Article

Where is the action? Action sentence processing in Parkinson's disease

Department of Neurology, Medical College of Wisconsin. Electronic address: .
Neuropsychologia (Impact Factor: 3.45). 04/2013; 51(8). DOI: 10.1016/j.neuropsychologia.2013.04.008
Source: PubMed

ABSTRACT According to an influential view of conceptual representation, action concepts are understood through motoric simulations, involving motor networks of the brain. A stronger version of this embodied account suggests that even figurative uses of action words (e.g., grasping the concept) are understood through motoric simulations. We investigated these claims by assessing whether Parkinson's disease (PD), a disorder affecting the motor system, is associated with selective deficits in comprehending action-related sentences. Twenty PD patients and 21 age-matched controls performed a sentence comprehension task, where sentences belonged to one of four conditions: literal action, non-idiomatic metaphoric action, idiomatic action, and abstract. The same verbs (referring to hand/arm actions) were used in the three action-related conditions. Patients, but not controls, were slower to respond to literal and idiomatic action than to abstract sentences. These results indicate that sensory-motor systems play a functional role in semantic processing, including processing of figurative action language.

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Available from: Leonardo Fernandino, Aug 30, 2015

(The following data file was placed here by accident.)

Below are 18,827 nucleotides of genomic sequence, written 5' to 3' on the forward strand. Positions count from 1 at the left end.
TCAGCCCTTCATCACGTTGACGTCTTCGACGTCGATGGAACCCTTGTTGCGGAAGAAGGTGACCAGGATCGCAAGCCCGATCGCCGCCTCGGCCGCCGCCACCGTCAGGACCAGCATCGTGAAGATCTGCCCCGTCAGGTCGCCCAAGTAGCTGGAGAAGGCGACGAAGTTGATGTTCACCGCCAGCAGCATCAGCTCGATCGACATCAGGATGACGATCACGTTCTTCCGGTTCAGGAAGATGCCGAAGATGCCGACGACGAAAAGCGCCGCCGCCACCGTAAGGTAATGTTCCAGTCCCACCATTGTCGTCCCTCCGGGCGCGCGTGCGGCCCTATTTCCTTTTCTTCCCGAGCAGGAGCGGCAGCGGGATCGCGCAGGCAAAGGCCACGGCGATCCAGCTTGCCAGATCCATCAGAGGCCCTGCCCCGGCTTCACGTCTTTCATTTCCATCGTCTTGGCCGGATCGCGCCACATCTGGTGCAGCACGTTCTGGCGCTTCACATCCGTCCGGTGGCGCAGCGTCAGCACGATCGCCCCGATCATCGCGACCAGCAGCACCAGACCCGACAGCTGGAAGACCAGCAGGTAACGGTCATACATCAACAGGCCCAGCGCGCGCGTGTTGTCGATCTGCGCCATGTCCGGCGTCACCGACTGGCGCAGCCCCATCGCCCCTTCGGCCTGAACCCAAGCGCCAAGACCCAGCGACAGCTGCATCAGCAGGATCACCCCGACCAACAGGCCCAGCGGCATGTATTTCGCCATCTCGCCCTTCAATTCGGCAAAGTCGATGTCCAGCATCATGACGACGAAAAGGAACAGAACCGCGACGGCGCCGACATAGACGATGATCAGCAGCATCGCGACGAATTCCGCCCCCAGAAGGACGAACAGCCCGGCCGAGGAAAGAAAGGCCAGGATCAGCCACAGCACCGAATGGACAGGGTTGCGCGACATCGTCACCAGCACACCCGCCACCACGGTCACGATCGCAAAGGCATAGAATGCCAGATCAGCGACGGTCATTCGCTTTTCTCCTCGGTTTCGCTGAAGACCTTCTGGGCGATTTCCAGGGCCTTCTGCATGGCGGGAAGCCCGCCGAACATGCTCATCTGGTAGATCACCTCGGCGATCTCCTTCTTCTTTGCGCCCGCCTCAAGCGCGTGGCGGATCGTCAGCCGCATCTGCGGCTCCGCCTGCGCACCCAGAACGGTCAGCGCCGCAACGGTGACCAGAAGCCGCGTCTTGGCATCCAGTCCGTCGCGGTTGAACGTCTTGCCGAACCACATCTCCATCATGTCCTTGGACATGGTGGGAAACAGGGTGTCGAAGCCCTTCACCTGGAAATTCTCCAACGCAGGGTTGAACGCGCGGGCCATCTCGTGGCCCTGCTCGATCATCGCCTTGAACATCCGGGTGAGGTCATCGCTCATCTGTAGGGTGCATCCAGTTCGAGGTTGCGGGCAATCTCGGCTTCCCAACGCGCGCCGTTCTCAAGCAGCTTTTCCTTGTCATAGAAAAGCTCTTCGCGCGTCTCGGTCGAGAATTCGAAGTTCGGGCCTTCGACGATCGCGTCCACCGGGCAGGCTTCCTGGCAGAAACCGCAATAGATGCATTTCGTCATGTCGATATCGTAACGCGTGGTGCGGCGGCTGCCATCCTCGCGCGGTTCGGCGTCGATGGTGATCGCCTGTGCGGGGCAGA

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    • "This embodiment of language in action has been reported in healthy elderly adults (Dijkstra et al., 2004), as well as in patients with AD (De Scalzi et al., 2014) since they rely on the necessary simulation of the motor components involved in language to understand it. It may also explain how motor impairments in PD are associated with altered language comprehension of literal and symbolic action related/based sentences (Fernandino et al., 2013). "
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    • "The participants were asked to indicate as quickly and as accurately as possible whether the target was a word or not by pressing one of two response buttons. The participants were given four seconds to respond (which differs from Fernandino et al. (2013b), who provided unlimited time for response), after which the next trial started and a missing response was recorded. The prime was the same as the target word/pseudoword in capital letters for half of the stimuli (identity prime), and a consonant string also in capital letters for the other half (consonant string prime) as control. "
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    • "It should be noted that a supporter of an amodal approach might take the findings of decreased activation with fictive and metaphoric contexts as supporting their claim that sensorimotor activation during conceptual tasks is epiphenomenal. The possible need for a more nuanced solution to the problem of flexibility is suggested by a recent study comparing patients with Parkinson's disease to age-matched controls, which showed a selective impairment for the semantic processing of literal action sentences and idiomatic action sentences, but no impairment for the semantic processing of nonidiomatic metaphoric action sentences and abstract sentences (Fernandino et al., 2013). This research on metaphor highlights how the problem of flexibility might apply to a particular domain, but it is not the only research area where this pattern emerges. "
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